An Illustrated history & description Of Schools in the 18th & 19th Centurys.

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Colonial Schools of the Eighteenth Century 63
Of Man.
Lord what is man ! a dunghill blanched with fnow, or a May game of fortune, a mark for malice, a butt for envy; He is born crying, lives laughing and dies groaning!
For acquiring the elements of education the hornbook still held its humble place among the school publications. Another help somewhat related to the hornbook was the "battledore" — a folded card of two or three leaves with a little flap like an old-time pocket-book. The battledores were essen­tially little illustrated primers ; the price was from a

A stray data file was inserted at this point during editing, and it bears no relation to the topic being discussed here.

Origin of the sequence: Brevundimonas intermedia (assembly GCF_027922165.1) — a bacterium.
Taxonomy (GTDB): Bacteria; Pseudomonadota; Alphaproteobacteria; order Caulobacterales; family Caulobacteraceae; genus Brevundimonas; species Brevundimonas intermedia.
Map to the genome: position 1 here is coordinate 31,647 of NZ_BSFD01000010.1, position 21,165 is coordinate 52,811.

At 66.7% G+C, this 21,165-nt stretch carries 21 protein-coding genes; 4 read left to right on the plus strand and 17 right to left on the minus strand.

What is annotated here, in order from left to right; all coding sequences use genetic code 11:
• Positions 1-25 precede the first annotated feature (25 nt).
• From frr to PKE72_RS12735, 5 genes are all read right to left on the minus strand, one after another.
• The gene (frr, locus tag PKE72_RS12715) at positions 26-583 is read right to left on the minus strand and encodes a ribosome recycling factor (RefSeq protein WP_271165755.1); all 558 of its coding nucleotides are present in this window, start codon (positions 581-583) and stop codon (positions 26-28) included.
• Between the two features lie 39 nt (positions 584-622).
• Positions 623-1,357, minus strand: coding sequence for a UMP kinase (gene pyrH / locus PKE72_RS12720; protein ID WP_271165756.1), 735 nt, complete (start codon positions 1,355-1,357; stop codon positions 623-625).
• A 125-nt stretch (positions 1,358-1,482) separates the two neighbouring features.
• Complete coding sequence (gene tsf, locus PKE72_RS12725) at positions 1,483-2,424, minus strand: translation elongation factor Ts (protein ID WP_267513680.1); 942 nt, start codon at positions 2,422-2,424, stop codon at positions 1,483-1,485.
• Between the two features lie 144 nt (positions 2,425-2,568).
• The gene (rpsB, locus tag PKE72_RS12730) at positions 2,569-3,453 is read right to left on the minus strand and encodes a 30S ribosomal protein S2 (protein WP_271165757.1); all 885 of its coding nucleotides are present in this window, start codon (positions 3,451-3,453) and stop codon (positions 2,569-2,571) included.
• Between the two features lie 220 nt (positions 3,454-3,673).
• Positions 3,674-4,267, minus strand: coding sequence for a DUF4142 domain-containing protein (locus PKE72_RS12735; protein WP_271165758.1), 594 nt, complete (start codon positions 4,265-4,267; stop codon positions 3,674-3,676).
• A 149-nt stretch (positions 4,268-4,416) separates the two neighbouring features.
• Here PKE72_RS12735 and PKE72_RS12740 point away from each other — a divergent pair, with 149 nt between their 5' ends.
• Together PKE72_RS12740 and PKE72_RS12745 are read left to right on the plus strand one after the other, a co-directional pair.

A Heading from a Manuscript Arithmetic of Colonial Days. Reduced one-half.
penny to fourpence, and they found ready sale. One English publisher in ten years sold upwards of a hundred thousand, and many other firms were issuing them at the same time. They are said first to have been put on the market in 1746. The earlier ones were covered outside with Dutch gilt embossed paper, and the inner, printed side was varnished. Later the varnish and the fancy outer pasting of gilt paper were omitted and the entire folder, outside and in, was printed. Battledores were
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